My friend and colleague John Richardson, who died at the age of 73 from bowel cancer, had a distinguished career, first in cognitive psychology and lately as a student-centered higher education researcher. . He was a key contributor to the development of the UK National Student Survey and to a better understanding of students from traditionally underrepresented groups.
Born in Overseal, Derbyshire, John grew up with his mother, Mavis (née Watts), in Cheltenham, Gloucestershire, after his separation from his father, Edwin Evans, a miner and lay Baptist preacher. In 1956, Mavis, then a civil servant, married Denis Richardson, a clerk she had met when they both worked in different branches of GCHQ.
At a time when access to higher education in the UK was limited, John won an open scholarship in mathematics at St John’s College, Oxford, having excelled at Cheltenham High School and benefited from a role model at his home. uncle, Cedric Watts (the first in the family to pursue higher education).
He transferred to Oxford’s joint degree program in philosophy and psychology before completing a doctorate in experimental psychology at the University of Sussex. In 1975, he took a position as a lecturer in psychology at the young Brunel University, where he was appointed head of the humanities department in 1989 and was promoted to professor in 1991. His early research focused on human memory and cognition in healthy individuals, but he also studied the effect of brain injury in human patients (particularly after minor head trauma).
John encouraged the use of qualitative methods such as interviews, diaries, and focus groups by researchers and their students. During the 1990s, he organized training funded by the Economic and Social Research Council, which resulted in a widely used textbook on qualitative methods in psychology and the social sciences.
In 2001, John left Brunel to Open University where he had been appointed to a new chair in student learning and assessment, based at his Institute of Educational Technology. Her work began with the experiences of deaf or hard of hearing students, and then examined the role of gender, social class and ethnicity in participation and achievement in UK higher education.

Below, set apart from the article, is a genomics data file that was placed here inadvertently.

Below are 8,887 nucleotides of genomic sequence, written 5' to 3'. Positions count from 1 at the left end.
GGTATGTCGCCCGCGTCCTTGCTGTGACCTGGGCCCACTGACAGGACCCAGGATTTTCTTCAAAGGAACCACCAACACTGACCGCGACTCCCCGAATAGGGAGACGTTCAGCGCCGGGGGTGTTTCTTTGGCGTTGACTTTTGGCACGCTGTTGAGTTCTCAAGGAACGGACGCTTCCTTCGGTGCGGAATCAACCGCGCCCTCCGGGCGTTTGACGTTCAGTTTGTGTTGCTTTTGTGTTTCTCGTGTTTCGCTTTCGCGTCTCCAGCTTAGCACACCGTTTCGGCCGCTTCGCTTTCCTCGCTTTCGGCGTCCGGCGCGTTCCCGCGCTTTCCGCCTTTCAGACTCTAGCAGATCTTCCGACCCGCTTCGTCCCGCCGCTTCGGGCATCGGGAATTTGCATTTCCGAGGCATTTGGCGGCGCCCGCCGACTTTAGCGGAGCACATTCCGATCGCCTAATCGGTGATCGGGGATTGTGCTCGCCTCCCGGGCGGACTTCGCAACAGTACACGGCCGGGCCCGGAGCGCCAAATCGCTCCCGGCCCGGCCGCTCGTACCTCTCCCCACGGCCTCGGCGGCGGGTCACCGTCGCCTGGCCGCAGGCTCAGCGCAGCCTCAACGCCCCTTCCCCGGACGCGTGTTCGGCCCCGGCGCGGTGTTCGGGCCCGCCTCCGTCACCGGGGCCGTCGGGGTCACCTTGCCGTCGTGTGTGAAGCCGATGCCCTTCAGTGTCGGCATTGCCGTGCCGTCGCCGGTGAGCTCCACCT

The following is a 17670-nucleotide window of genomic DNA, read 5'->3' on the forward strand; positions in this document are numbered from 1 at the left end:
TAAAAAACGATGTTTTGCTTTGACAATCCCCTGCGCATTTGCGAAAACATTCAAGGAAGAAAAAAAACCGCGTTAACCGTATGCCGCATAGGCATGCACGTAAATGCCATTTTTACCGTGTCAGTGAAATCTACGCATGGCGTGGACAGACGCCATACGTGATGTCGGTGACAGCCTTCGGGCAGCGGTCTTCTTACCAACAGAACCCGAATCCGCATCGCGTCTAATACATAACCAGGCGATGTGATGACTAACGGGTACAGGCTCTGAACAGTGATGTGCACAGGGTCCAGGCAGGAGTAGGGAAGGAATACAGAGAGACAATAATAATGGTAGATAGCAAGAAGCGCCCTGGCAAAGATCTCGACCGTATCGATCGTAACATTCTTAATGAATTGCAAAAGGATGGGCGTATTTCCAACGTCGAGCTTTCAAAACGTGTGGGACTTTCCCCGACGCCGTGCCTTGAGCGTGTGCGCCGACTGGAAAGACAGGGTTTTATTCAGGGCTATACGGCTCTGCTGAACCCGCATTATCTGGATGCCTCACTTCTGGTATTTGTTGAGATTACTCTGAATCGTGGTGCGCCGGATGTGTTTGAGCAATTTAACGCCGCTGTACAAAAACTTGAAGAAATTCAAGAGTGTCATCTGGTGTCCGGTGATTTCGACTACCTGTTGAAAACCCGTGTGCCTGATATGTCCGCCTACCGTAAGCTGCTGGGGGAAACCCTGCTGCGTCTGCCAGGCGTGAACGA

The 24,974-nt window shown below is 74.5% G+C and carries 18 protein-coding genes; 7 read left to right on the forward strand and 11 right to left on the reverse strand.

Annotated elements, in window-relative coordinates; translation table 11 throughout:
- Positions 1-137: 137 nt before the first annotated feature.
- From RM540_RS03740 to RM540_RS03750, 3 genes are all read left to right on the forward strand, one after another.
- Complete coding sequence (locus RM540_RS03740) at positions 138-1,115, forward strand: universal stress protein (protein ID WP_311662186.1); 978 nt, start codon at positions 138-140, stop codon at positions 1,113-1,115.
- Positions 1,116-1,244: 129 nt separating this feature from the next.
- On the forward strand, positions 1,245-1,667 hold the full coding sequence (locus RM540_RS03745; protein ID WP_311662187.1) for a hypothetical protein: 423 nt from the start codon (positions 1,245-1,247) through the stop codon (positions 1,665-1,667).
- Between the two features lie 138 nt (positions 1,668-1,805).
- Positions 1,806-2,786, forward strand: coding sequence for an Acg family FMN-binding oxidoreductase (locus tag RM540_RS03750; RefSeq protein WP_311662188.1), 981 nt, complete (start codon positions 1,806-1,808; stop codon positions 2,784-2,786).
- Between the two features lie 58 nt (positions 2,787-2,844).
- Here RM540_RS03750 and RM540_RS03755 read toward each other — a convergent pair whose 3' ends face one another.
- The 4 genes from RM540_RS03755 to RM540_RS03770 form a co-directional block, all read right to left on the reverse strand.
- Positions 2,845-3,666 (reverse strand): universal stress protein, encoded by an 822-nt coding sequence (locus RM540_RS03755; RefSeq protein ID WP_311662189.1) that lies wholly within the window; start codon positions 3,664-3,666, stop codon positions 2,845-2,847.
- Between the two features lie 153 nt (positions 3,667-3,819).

He contributed to a 2003 report on the collection and use of student feedback for the Higher Education Funding Council of England (Hefce) and was part of a team that carried out a pilot study to Hefce which led to the introduction of the National Student Survey in 2005. – now a highly influential source of annual information on the experiences of almost half a million higher education students in the Kingdom -United.
John was a Fellow of the Society for Research into Higher Education and of the Academy of Social Sciences. He retired from OU in 2017 and was named Professor Emeritus. He continues to supervise student researchers and to publish. His latest work was a research literature review comparing the readability of serif and sans serif fonts, published in February 2022.
In 1984 John married Hilary Robertson, who was working at OU when they met. Hilary survives him, as do their daughters, Kat and Annie.
John Richardson obituary | Higher Education
Source link John Richardson obituary | Higher Education